Human-dog interactions have many of the same components of human-human interactions: They amount to a relationship based on trust with mutual physical, psychological, and social benefits. The history-taking part of a consultation isn’t just about finding out what the antecedents and consequences of a specific challenging behavior might be, it’s also your chance to find out about how your clients feel about, and relate to, their dog. Before we begin any functional analysis, whether we realize it or not, our first assessment begins with the first phone call. We are asking ourselves: What kind of life is this dog living? What is his emotional and physical environment? What are his human relationships?

There is a need, therefore, for consultants to understand more about how relationships work for both humans and dogs, and about how different kinds of relationships can be indicators of potential problems. To have the best chance of creating a solution that works, we need to understand something of the psychological theory of relationships and have a way to incorporate this understanding into our evidence-based approach.

Although a functional analysis is imperative, measuring the interaction and attachment between human and dog can be a natural starting point in the consultation. Evaluating a critical component in the life of the dog and his environment—the individuals who are his caretakers—can prove invaluable in developing a protocol. Before we discuss the individual scales and how they can assist the behavior consultant in evaluating the human-dog bond, we must first explore the psychological core of that bond—attachment.

What is attachment?

The psychologist John Bowlby is generally thought of as the father of attachment theory, which focuses on how relationships develop and contribute to psychological health. He defined attachment as a “lasting psychological connectedness between human beings.” Bowlby believed that there are four distinguishing characteristics of attachment:

  1. Proximity Maintenance: The desire to be near the people we are attached to.
  2. Safe Haven: Returning to the caregiver for comfort and safety in the face of a fear or threat.
  3. Secure Base: The caregiver acts as a base of security from which the child can explore the surrounding environment.
  4. Separation Distress: Anxiety occurs in the absence of the caregiver.

Children bond to their caregivers in different ways, depending on how they are treated and on other factors. Attachment theory seeks to identify these different styles of attachment and understand how they contribute to a whole suite of psychological characteristics, including behavior problems and mental illness in children and adults. Bowlby made three key propositions about attachment theory:

  1. Children who were raised confident that their primary caregiver will be available “are less likely to experience fear than those who are raised without such conviction.”
  2. There is a critical period, starting in infancy and lasting through adolescence, where attachments are formed along with beliefs about the self and expectations about others. These beliefs and expectations remain relatively stable into adult life.
  3. A person’s beliefs and expectations about themselves and others that are formed during this time are directly tied to the experience of attachment they have with their primary caregiver.

I am sure you have had four-legged clients who had a safe and reliable caretaker during their critical periods and those who did not? I believe the insights from Bowlby’s attachment theory can apply to adult dogs who are well-adjusted and those who are experiencing emotional distress.

Attachment is most commonly talked about between parents and children, but can extend to any relationship. József Topál and others hypothesize that the human-dog bond is similar to that of a parent and child, and studies have repeatedly demonstrated that dogs behave strikingly similarly to children in some tests of attachment. Dogs tend to enjoy being close to their owners and seek comfort from them when stressed or anxious; they return to them as a secure base in a new environment; and many can suffer significant separation distress. Some key behaviors in evaluating the dog’s attachment and caregiving patterns are:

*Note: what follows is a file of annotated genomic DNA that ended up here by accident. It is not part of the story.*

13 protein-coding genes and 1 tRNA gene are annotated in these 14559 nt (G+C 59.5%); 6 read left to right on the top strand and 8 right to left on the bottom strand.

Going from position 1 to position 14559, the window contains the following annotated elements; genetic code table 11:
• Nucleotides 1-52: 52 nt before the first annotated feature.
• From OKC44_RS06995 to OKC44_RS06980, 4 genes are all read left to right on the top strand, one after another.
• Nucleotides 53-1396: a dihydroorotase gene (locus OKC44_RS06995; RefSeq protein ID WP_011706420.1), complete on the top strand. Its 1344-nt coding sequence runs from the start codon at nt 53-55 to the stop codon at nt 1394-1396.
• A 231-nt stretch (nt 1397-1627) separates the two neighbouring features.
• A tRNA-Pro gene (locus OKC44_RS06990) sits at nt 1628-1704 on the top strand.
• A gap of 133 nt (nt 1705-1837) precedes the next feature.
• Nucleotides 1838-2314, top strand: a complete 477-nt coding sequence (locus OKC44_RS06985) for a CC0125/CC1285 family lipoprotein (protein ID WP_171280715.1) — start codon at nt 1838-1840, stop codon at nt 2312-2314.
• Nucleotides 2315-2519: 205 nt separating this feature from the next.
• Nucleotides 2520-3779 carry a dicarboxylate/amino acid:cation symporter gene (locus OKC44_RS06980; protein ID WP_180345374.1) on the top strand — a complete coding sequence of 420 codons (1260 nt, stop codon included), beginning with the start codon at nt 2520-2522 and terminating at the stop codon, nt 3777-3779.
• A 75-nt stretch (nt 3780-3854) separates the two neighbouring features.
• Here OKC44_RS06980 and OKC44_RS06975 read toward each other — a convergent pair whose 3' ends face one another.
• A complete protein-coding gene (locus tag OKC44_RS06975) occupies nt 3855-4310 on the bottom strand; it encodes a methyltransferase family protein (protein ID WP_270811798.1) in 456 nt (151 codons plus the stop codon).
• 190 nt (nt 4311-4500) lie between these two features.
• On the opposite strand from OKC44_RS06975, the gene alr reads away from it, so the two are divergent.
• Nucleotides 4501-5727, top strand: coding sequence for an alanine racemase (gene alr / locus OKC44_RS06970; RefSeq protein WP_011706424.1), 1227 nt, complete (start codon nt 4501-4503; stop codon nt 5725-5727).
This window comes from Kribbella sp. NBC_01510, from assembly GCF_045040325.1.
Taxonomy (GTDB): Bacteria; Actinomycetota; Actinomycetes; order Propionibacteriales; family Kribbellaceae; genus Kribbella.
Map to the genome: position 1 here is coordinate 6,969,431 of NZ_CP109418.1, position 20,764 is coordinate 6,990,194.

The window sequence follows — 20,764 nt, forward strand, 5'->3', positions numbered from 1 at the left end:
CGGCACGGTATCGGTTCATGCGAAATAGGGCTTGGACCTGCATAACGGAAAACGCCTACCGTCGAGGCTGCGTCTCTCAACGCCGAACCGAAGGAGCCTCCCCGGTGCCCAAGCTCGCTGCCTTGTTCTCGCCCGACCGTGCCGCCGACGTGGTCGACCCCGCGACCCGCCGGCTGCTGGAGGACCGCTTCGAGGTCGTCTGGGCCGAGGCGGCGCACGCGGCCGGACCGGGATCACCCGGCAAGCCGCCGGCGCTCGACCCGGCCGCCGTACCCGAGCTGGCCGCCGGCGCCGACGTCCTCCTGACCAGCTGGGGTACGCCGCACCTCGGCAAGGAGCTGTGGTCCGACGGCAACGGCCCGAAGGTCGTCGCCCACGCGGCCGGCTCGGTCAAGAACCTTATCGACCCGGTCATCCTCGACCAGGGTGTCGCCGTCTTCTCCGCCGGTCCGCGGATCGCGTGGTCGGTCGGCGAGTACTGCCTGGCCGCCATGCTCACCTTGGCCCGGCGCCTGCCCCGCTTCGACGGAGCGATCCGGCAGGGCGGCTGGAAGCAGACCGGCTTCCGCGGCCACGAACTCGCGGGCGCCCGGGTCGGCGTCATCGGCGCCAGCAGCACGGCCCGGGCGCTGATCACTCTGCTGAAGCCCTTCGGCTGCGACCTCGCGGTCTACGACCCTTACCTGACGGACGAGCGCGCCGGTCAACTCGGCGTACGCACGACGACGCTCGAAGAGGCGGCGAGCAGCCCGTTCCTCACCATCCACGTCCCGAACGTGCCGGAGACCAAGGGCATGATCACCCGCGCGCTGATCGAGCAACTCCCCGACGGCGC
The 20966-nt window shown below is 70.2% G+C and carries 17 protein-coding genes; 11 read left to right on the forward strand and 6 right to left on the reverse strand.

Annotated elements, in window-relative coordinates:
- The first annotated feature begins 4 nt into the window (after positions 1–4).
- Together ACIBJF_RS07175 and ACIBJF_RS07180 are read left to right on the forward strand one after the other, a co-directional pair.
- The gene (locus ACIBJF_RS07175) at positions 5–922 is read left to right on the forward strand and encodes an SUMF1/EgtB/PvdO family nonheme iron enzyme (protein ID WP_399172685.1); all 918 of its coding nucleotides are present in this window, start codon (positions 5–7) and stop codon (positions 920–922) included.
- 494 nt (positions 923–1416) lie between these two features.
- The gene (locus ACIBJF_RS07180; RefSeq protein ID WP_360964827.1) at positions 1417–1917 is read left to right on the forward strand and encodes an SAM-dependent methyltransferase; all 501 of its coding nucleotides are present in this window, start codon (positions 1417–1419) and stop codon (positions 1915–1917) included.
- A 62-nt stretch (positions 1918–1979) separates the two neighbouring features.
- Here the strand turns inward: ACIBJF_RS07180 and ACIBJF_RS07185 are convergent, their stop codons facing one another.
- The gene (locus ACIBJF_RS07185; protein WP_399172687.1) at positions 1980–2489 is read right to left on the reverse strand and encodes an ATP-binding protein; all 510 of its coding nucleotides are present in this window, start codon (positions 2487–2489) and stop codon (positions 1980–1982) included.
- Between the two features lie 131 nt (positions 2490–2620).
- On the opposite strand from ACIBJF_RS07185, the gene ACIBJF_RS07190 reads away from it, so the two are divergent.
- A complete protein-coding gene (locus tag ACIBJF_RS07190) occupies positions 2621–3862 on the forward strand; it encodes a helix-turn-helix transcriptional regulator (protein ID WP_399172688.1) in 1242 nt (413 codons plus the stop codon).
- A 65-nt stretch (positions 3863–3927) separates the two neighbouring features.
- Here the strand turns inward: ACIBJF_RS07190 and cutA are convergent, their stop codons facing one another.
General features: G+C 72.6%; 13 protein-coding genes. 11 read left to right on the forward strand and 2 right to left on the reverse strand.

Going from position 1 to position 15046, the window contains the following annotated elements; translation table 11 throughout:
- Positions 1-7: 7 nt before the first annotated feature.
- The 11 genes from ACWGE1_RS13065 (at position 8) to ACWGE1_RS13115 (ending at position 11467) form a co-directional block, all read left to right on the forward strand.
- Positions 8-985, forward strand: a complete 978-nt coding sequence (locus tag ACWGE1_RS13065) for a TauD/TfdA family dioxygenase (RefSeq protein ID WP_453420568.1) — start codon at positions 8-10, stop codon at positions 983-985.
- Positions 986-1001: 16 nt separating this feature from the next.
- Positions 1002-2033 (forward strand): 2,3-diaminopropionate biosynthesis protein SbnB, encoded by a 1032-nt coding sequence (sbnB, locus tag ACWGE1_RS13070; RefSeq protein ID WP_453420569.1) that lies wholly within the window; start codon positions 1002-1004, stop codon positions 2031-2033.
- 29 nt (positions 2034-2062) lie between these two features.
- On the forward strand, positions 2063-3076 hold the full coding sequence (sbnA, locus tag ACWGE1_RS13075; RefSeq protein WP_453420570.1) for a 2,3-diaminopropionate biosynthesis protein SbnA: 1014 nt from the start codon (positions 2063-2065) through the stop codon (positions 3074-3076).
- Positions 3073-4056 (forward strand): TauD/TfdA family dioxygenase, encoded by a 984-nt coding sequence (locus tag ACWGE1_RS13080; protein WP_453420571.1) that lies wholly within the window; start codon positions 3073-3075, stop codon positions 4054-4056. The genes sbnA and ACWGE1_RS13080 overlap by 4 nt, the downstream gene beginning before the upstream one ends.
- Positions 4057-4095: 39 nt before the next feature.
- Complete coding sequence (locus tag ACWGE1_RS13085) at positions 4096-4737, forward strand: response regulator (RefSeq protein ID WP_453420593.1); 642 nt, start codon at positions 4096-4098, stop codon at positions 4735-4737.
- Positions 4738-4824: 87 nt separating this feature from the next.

• Proximity-seeking
  • Separation and reunion behavior
  • Comfort seeking
  • Expressed attachment behaviors

These are worth noting early in the information-gathering and evaluation phase. Is the dog-human attachment appropriate and without conflict or distress?

Psychologists have identified different styles of attachment that infants develop in response to how they are treated. Secure attachment is thought of as the least likely to cause distress or anxiety, but there are different kinds of insecure attachment that are understood to be more dangerous to the psychological health of the child. A great many textbooks and papers exist on this topic in human psychology, but it is only recently drawing the attention of animal cognition researchers.

Attachment in dogs

Theresa Rehn and Linda J. Keeling in their article, “Measuring dog-owner relationships: Crossing boundaries between animal behavior and human psychology,” write that the dog’s attachment style and the owner’s caregiving strategy should be “incorporated when assessing the relationship.” They report that, over time, the attachment style of the dog grows to be dependent on the caregiver’s strategy. Dogs learn their caregivers’ response and adapt their behavior accordingly. According to Rehn and Keeling, dogs can adjust to many different types of caregiver strategies, so it is important to focus on all the members of the dog’s family when measuring attachment, looking at how it may be affecting the dog’s behavior, and making decisions about the best behavioral interventions to propose. Because attachment styles are dependent upon the dog’s genetics and experiences, and the owner’s caregiving strategies, each dyadic relationship will be unique.

Rehn and Keeling also suggest that measuring attachment could also be used as part of the matchmaking process for potential adopters from shelters and rescues. Knowing how a family sees the role of a family dog and what kinds of time and resources they are willing to commit could help adoption counselors choose dogs that would thrive with that level of attention, training, and living environment. More research would be needed to establish whether this would improve return rates.

Understanding that different family members might have different attachment styles could help a consultant understand those situations where the dog is well-behaved around some family members, but challenging and difficult to manage around others.

Challenging behavior is not only potentially caused by unhealthy attachment behaviors; problems with attachment can also be caused by issues with behavior. A study showed that the attachment adult human family members felt towards their dog tended to be stronger when the owner reported that their dog was well-behaved.